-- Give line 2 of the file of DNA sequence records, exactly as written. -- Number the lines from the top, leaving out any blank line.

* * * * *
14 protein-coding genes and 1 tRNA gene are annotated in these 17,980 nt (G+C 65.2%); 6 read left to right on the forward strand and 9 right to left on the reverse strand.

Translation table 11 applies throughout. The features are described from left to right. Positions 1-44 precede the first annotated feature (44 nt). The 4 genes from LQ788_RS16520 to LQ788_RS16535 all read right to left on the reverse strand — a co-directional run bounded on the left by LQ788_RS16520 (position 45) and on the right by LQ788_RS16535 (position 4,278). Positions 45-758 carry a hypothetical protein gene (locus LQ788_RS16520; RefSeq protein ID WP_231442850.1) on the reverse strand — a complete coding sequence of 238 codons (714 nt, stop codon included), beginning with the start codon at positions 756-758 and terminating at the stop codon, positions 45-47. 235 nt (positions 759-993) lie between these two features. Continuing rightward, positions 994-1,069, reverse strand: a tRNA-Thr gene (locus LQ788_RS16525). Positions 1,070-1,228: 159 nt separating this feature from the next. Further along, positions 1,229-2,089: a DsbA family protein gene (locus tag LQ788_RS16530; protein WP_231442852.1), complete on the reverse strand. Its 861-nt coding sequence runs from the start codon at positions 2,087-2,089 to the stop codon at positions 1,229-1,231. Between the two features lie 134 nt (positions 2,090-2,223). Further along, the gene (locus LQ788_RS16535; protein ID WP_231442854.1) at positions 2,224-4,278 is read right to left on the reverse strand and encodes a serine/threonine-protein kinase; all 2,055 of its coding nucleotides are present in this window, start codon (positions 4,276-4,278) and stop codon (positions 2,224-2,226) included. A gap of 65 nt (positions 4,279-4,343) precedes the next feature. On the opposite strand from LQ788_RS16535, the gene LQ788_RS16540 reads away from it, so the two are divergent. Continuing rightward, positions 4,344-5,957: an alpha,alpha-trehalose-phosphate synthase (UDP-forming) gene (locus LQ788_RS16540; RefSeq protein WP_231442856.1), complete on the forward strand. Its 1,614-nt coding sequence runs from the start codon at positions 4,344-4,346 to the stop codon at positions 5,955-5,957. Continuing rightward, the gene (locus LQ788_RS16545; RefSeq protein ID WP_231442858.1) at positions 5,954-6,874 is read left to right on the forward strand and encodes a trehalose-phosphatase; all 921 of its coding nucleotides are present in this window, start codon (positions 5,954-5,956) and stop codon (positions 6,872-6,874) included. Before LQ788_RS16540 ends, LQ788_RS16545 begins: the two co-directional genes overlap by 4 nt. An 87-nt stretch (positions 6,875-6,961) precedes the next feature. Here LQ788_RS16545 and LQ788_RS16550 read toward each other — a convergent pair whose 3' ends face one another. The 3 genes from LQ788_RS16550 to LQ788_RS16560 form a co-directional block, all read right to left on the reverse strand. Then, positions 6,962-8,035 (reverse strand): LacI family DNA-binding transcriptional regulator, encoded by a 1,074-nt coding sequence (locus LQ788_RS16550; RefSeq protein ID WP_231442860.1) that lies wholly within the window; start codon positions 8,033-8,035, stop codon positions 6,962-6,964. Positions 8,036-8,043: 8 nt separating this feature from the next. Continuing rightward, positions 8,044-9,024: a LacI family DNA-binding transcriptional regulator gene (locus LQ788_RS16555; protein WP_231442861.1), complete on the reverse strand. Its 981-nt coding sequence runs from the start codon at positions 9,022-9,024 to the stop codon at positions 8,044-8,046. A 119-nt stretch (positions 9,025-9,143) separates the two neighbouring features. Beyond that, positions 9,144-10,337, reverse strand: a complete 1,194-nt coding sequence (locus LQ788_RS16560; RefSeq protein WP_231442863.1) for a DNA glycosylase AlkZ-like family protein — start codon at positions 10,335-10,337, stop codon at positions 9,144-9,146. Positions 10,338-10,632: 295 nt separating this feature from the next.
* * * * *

Translation table 11 applies throughout. The features are described from left to right. Positions 1-44 precede the first annotated feature (44 nt). The 4 genes from LQ788_RS16520 to LQ788_RS16535 all read right to left on the reverse strand — a co-directional run bounded on the left by LQ788_RS16520 (position 45) and on the right by LQ788_RS16535 (position 4,278). Positions 45-758 carry a hypothetical protein gene (locus LQ788_RS16520; RefSeq protein ID WP_231442850.1) on the reverse strand — a complete coding sequence of 238 codons (714 nt, stop codon included), beginning with the start codon at positions 756-758 and terminating at the stop codon, positions 45-47. 235 nt (positions 759-993) lie between these two features. Continuing rightward, positions 994-1,069, reverse strand: a tRNA-Thr gene (locus LQ788_RS16525). Positions 1,070-1,228: 159 nt separating this feature from the next. Further along, positions 1,229-2,089: a DsbA family protein gene (locus tag LQ788_RS16530; protein WP_231442852.1), complete on the reverse strand. Its 861-nt coding sequence runs from the start codon at positions 2,087-2,089 to the stop codon at positions 1,229-1,231. Between the two features lie 134 nt (positions 2,090-2,223). Further along, the gene (locus LQ788_RS16535; protein ID WP_231442854.1) at positions 2,224-4,278 is read right to left on the reverse strand and encodes a serine/threonine-protein kinase; all 2,055 of its coding nucleotides are present in this window, start codon (positions 4,276-4,278) and stop codon (positions 2,224-2,226) included. A gap of 65 nt (positions 4,279-4,343) precedes the next feature. On the opposite strand from LQ788_RS16535, the gene LQ788_RS16540 reads away from it, so the two are divergent. Continuing rightward, positions 4,344-5,957: an alpha,alpha-trehalose-phosphate synthase (UDP-forming) gene (locus LQ788_RS16540; RefSeq protein WP_231442856.1), complete on the forward strand. Its 1,614-nt coding sequence runs from the start codon at positions 4,344-4,346 to the stop codon at positions 5,955-5,957. Continuing rightward, the gene (locus LQ788_RS16545; RefSeq protein ID WP_231442858.1) at positions 5,954-6,874 is read left to right on the forward strand and encodes a trehalose-phosphatase; all 921 of its coding nucleotides are present in this window, start codon (positions 5,954-5,956) and stop codon (positions 6,872-6,874) included. Before LQ788_RS16540 ends, LQ788_RS16545 begins: the two co-directional genes overlap by 4 nt. An 87-nt stretch (positions 6,875-6,961) precedes the next feature. Here LQ788_RS16545 and LQ788_RS16550 read toward each other — a convergent pair whose 3' ends face one another. The 3 genes from LQ788_RS16550 to LQ788_RS16560 form a co-directional block, all read right to left on the reverse strand. Then, positions 6,962-8,035 (reverse strand): LacI family DNA-binding transcriptional regulator, encoded by a 1,074-nt coding sequence (locus LQ788_RS16550; RefSeq protein ID WP_231442860.1) that lies wholly within the window; start codon positions 8,033-8,035, stop codon positions 6,962-6,964. Positions 8,036-8,043: 8 nt separating this feature from the next. Continuing rightward, positions 8,044-9,024: a LacI family DNA-binding transcriptional regulator gene (locus LQ788_RS16555; protein WP_231442861.1), complete on the reverse strand. Its 981-nt coding sequence runs from the start codon at positions 9,022-9,024 to the stop codon at positions 8,044-8,046. A 119-nt stretch (positions 9,025-9,143) separates the two neighbouring features. Beyond that, positions 9,144-10,337, reverse strand: a complete 1,194-nt coding sequence (locus LQ788_RS16560; RefSeq protein WP_231442863.1) for a DNA glycosylase AlkZ-like family protein — start codon at positions 10,335-10,337, stop codon at positions 9,144-9,146. Positions 10,338-10,632: 295 nt separating this feature from the next.